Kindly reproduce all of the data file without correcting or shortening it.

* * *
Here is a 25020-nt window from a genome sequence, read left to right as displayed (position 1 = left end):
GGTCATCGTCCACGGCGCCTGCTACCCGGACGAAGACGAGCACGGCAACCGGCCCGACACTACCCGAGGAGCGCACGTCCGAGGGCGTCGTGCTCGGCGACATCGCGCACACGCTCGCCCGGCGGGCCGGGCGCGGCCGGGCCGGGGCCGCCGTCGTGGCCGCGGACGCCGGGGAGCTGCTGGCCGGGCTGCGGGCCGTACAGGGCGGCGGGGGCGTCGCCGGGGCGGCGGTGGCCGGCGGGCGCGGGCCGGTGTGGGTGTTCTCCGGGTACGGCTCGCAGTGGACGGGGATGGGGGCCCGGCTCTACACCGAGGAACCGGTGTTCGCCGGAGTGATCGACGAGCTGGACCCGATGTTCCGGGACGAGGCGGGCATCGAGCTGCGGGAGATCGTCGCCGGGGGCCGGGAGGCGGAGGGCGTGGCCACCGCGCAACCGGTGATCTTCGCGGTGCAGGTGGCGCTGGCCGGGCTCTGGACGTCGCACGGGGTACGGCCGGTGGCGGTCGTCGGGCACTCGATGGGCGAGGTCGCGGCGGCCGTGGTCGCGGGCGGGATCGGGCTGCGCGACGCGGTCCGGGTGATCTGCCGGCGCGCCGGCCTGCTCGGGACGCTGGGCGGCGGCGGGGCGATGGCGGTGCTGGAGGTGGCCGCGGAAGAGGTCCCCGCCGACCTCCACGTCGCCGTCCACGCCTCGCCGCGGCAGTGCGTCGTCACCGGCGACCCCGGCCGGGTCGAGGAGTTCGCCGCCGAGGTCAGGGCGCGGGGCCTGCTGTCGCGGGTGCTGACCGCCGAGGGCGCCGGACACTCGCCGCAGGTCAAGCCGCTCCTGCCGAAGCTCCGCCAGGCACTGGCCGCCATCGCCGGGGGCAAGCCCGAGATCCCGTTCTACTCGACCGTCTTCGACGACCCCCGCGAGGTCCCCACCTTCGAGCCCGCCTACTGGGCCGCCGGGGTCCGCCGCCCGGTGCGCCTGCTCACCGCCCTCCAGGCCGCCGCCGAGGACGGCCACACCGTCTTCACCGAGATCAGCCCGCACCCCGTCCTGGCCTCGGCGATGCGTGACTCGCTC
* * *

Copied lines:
Here is a 25020-nt window from a genome sequence, read left to right as displayed (position 1 = left end):
GGTCATCGTCCACGGCGCCTGCTACCCGGACGAAGACGAGCACGGCAACCGGCCCGACACTACCCGAGGAGCGCACGTCCGAGGGCGTCGTGCTCGGCGACATCGCGCACACGCTCGCCCGGCGGGCCGGGCGCGGCCGGGCCGGGGCCGCCGTCGTGGCCGCGGACGCCGGGGAGCTGCTGGCCGGGCTGCGGGCCGTACAGGGCGGCGGGGGCGTCGCCGGGGCGGCGGTGGCCGGCGGGCGCGGGCCGGTGTGGGTGTTCTCCGGGTACGGCTCGCAGTGGACGGGGATGGGGGCCCGGCTCTACACCGAGGAACCGGTGTTCGCCGGAGTGATCGACGAGCTGGACCCGATGTTCCGGGACGAGGCGGGCATCGAGCTGCGGGAGATCGTCGCCGGGGGCCGGGAGGCGGAGGGCGTGGCCACCGCGCAACCGGTGATCTTCGCGGTGCAGGTGGCGCTGGCCGGGCTCTGGACGTCGCACGGGGTACGGCCGGTGGCGGTCGTCGGGCACTCGATGGGCGAGGTCGCGGCGGCCGTGGTCGCGGGCGGGATCGGGCTGCGCGACGCGGTCCGGGTGATCTGCCGGCGCGCCGGCCTGCTCGGGACGCTGGGCGGCGGCGGGGCGATGGCGGTGCTGGAGGTGGCCGCGGAAGAGGTCCCCGCCGACCTCCACGTCGCCGTCCACGCCTCGCCGCGGCAGTGCGTCGTCACCGGCGACCCCGGCCGGGTCGAGGAGTTCGCCGCCGAGGTCAGGGCGCGGGGCCTGCTGTCGCGGGTGCTGACCGCCGAGGGCGCCGGACACTCGCCGCAGGTCAAGCCGCTCCTGCCGAAGCTCCGCCAGGCACTGGCCGCCATCGCCGGGGGCAAGCCCGAGATCCCGTTCTACTCGACCGTCTTCGACGACCCCCGCGAGGTCCCCACCTTCGAGCCCGCCTACTGGGCCGCCGGGGTCCGCCGCCCGGTGCGCCTGCTCACCGCCCTCCAGGCCGCCGCCGAGGACGGCCACACCGTCTTCACCGAGATCAGCCCGCACCCCGTCCTGGCCTCGGCGATGCGTGACTCGCTC